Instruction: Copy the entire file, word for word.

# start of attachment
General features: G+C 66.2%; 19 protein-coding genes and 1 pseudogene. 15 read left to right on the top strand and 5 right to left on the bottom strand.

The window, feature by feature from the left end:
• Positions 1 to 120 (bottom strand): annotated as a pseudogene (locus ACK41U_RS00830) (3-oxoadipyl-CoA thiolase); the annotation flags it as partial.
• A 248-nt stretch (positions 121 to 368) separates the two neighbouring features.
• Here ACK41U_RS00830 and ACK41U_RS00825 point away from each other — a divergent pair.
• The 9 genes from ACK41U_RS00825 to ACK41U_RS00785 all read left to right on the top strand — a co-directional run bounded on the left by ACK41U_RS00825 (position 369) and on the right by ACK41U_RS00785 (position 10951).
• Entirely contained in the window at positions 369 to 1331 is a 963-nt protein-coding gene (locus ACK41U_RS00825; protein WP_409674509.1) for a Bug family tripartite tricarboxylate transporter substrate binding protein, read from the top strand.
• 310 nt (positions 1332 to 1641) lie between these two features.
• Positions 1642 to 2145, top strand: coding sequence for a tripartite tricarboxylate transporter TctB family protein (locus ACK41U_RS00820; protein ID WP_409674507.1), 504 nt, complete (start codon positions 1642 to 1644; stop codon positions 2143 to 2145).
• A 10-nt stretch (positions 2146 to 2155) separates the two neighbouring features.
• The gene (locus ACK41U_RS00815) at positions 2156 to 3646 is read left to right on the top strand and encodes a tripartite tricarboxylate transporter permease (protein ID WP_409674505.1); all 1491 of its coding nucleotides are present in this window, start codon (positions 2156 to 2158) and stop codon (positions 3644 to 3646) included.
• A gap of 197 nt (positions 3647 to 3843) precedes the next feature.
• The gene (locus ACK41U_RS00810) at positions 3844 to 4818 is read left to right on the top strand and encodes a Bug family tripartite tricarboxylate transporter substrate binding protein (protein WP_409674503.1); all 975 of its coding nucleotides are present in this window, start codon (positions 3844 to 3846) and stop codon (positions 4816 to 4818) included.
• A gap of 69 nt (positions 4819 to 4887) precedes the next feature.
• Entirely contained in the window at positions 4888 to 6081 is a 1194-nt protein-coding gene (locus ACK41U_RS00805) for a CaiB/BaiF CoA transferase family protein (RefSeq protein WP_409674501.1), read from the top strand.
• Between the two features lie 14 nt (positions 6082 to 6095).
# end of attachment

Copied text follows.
General features: G+C 66.2%; 19 protein-coding genes and 1 pseudogene. 15 read left to right on the top strand and 5 right to left on the bottom strand.

The window, feature by feature from the left end:
• Positions 1 to 120 (bottom strand): annotated as a pseudogene (locus ACK41U_RS00830) (3-oxoadipyl-CoA thiolase); the annotation flags it as partial.
• A 248-nt stretch (positions 121 to 368) separates the two neighbouring features.
• Here ACK41U_RS00830 and ACK41U_RS00825 point away from each other — a divergent pair.
• The 9 genes from ACK41U_RS00825 to ACK41U_RS00785 all read left to right on the top strand — a co-directional run bounded on the left by ACK41U_RS00825 (position 369) and on the right by ACK41U_RS00785 (position 10951).
• Entirely contained in the window at positions 369 to 1331 is a 963-nt protein-coding gene (locus ACK41U_RS00825; protein WP_409674509.1) for a Bug family tripartite tricarboxylate transporter substrate binding protein, read from the top strand.
• 310 nt (positions 1332 to 1641) lie between these two features.
• Positions 1642 to 2145, top strand: coding sequence for a tripartite tricarboxylate transporter TctB family protein (locus ACK41U_RS00820; protein ID WP_409674507.1), 504 nt, complete (start codon positions 1642 to 1644; stop codon positions 2143 to 2145).
• A 10-nt stretch (positions 2146 to 2155) separates the two neighbouring features.
• The gene (locus ACK41U_RS00815) at positions 2156 to 3646 is read left to right on the top strand and encodes a tripartite tricarboxylate transporter permease (protein ID WP_409674505.1); all 1491 of its coding nucleotides are present in this window, start codon (positions 2156 to 2158) and stop codon (positions 3644 to 3646) included.
• A gap of 197 nt (positions 3647 to 3843) precedes the next feature.
• The gene (locus ACK41U_RS00810) at positions 3844 to 4818 is read left to right on the top strand and encodes a Bug family tripartite tricarboxylate transporter substrate binding protein (protein WP_409674503.1); all 975 of its coding nucleotides are present in this window, start codon (positions 3844 to 3846) and stop codon (positions 4816 to 4818) included.
• A gap of 69 nt (positions 4819 to 4887) precedes the next feature.
• Entirely contained in the window at positions 4888 to 6081 is a 1194-nt protein-coding gene (locus ACK41U_RS00805) for a CaiB/BaiF CoA transferase family protein (RefSeq protein WP_409674501.1), read from the top strand.
• Between the two features lie 14 nt (positions 6082 to 6095).